“After almost two years of isolation [in prison], one of the first things I will do is go among people,” said Figen Yüksekdağ, the imprisoned former co-chair of Turkey’s pro-Kurdish Peoples’ Democratic Party (HDP), in an interview with Vanity Fair Italy.
The HDP is the second-largest opposition party in the Turkish Parliament. The Turkish government’s crackdown on the Kurdish political movement began in November 2016 with the arrest of high-profile politicians including the party’s then co-chairs, Yüksekdağ and Selahattin Demirtaş.
Stating that there have always been nationalist and religious threads in Turkey, Yüksekdağ said: “But now they have come together in a dangerous alliance and found new legitimacy among the people. If nobody tries to stop them, this time it will have dire consequences.”
“We witness that the status of women is worsening day by day in Turkey. The most fundamental rights have already been violated. The 2016 coup and the state of emergency have negatively affected the activities of hundreds of associations that helped victims of physical and psychological violence. Kurdish women in particular have paid a great price. Right now we have nine deputies, 35 mayors and thousands of members in prison,” she said.
Saying that the June 24 elections pose a great test for Turkish democracy, Yüksekdağ stated that Turkey had never fully democratised and it might also lose fundamental rights after the elections.
“Turkish society is under a severe nationalist, fundamentalist and regressive siege, and this pressure has paralyzed the dynamics for societal renewal,” Yüksekdağ said. “The reason Erdoğan attacks so much is obvious, the outcome of the elections poses a risk for him. The elections ‘risk’ is changing the country radically. The campaign is under censorship. the HDP has no access to media because almost all media is controlled by Ankara. … Any majority they achieve in these elections will strengthen the rule of oppression and dictatorship under the guise of majoritarianism”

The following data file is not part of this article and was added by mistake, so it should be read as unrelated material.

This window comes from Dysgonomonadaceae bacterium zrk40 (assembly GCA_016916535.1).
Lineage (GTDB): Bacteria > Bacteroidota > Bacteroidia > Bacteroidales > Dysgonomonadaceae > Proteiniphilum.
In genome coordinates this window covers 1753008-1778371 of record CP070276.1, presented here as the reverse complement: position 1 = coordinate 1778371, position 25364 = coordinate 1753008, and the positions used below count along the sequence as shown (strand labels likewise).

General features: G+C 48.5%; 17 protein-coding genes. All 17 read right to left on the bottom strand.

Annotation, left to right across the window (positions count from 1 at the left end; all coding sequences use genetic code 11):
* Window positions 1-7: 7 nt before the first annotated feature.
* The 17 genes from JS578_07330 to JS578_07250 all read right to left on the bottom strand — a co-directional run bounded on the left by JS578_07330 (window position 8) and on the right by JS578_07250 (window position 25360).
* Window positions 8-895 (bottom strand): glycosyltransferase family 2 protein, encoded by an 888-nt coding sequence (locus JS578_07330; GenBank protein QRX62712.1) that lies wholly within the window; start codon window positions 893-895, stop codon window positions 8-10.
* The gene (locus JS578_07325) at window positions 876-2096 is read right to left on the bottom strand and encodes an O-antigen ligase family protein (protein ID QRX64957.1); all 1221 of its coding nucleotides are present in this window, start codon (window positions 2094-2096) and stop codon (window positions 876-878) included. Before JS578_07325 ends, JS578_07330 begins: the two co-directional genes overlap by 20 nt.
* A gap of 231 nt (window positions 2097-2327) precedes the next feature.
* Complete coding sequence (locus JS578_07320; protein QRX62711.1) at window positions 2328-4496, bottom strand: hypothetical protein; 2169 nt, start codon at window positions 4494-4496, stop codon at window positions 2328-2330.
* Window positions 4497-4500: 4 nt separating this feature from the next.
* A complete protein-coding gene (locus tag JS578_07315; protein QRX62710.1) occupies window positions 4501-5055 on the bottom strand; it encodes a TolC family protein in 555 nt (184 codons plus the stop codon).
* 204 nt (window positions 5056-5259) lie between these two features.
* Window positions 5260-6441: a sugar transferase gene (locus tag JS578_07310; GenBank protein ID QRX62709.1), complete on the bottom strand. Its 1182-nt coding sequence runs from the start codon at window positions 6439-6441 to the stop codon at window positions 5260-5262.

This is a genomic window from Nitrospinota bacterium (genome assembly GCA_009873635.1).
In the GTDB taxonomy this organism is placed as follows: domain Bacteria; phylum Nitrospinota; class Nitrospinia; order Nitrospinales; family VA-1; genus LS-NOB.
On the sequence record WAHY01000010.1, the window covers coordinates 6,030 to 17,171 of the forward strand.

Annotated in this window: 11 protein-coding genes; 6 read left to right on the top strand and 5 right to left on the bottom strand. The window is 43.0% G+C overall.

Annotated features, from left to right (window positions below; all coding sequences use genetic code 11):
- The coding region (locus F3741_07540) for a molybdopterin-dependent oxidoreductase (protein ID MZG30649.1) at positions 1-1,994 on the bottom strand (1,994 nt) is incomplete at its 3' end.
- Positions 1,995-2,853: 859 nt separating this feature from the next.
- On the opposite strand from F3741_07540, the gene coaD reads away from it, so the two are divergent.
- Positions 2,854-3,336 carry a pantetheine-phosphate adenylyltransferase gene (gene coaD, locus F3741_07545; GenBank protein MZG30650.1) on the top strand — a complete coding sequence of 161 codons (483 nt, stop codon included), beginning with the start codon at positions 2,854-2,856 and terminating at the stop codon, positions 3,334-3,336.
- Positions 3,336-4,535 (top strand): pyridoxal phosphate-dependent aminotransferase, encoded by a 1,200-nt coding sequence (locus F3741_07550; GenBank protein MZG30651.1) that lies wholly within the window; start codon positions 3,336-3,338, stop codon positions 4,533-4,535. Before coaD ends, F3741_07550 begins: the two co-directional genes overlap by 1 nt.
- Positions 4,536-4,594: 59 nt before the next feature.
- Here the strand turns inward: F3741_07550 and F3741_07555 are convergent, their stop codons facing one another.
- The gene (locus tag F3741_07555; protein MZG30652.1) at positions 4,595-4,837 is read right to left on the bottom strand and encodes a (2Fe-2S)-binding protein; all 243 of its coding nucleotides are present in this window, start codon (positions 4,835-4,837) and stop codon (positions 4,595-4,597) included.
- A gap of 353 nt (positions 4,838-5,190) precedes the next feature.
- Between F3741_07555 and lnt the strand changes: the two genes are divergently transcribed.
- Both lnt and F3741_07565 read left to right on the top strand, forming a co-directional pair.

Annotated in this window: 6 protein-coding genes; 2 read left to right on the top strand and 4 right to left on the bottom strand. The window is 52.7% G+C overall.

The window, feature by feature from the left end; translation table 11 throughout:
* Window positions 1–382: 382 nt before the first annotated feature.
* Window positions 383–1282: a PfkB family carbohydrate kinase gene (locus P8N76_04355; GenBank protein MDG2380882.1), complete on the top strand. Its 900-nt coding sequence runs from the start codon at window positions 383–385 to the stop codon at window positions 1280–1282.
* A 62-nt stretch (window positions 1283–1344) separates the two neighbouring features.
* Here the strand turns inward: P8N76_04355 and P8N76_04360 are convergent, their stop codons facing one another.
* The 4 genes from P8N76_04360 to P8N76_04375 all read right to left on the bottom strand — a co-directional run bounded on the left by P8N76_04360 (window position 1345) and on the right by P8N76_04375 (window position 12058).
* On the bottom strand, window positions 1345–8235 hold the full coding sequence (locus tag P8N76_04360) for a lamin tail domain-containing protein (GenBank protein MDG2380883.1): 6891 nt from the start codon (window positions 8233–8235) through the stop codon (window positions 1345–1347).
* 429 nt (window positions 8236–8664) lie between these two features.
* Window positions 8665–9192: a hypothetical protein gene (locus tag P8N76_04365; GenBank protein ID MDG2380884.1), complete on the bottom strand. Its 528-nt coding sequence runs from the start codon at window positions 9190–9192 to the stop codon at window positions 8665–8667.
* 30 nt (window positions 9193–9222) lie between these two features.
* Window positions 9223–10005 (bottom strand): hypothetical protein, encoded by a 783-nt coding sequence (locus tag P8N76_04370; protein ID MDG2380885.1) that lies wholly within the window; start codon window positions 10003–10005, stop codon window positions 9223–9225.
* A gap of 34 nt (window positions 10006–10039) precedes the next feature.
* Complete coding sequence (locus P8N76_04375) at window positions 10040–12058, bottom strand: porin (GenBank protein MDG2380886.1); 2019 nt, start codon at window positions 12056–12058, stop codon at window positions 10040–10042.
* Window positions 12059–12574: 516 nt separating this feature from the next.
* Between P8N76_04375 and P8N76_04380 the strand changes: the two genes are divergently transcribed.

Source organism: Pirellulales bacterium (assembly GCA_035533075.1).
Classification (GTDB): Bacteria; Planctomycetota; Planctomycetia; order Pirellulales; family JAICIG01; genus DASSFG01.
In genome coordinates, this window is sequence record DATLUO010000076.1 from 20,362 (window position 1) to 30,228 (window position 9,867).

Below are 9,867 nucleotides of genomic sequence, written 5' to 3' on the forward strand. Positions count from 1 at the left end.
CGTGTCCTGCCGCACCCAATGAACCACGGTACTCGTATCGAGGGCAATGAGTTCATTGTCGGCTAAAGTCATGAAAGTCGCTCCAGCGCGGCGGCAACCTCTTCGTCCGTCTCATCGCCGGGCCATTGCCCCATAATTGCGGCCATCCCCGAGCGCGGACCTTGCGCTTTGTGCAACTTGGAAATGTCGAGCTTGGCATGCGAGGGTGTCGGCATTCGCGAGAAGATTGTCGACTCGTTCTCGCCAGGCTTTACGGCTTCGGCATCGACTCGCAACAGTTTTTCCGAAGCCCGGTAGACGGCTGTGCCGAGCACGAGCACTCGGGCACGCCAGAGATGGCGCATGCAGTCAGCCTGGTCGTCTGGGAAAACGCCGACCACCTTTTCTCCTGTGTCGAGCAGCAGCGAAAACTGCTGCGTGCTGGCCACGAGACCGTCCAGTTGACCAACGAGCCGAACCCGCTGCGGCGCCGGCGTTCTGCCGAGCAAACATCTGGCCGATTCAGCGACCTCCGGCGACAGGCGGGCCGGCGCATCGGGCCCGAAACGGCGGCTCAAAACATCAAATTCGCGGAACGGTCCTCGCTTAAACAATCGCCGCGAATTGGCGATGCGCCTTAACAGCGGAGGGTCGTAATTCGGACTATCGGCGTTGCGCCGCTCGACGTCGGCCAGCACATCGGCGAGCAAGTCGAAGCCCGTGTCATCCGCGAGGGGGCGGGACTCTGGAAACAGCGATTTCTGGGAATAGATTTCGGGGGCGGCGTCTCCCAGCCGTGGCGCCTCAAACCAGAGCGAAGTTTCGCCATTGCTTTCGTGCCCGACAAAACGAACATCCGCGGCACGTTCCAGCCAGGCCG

In response to a question, Yüksekdağ said: “If the difficult part happens and I do leave this place, I guess I will have to go right back to work because there will be so many things piling up and so many people waiting for me to handle them. Not to sound like I’m complaining, that would be a good and happy reunion for me. After the isolation in prison, one of the first things I will do is to go into crowds of people.”
The Turkish government’s crackdown on the Kurdish political movement began in late 2016 which led to the detention of at least 5,000 members of the HDP, including 80 mayors. Trustees have been appointed to dozens of municipalities in the country’s predominantly Kurdish Southeast. There are currently 9 HDP deputies behind bars. The developments have attracted widespread criticism from the region and Western countries.
Turkish authorities had conducted direct talks with Abdullah Öcalan, jailed leader of the outlawed Kurdistan Workers’ Party (PKK) for several years until a truce in effect collapsed in the summer of 2015. Since then, there have been heavy clashes between the PKK and Turkish security forces.
More than 40,000 people, including 5,500 security force members, have been killed in four decades of fighting between the Turkish state and the PKK, which is listed as a terrorist organization by Turkey, the US and the EU.
Over 1,200 Turkish security personnel and civilians, including a number of women and children, have been killed since July 2015 alone, when the Turkish government and the PKK resumed their armed struggle.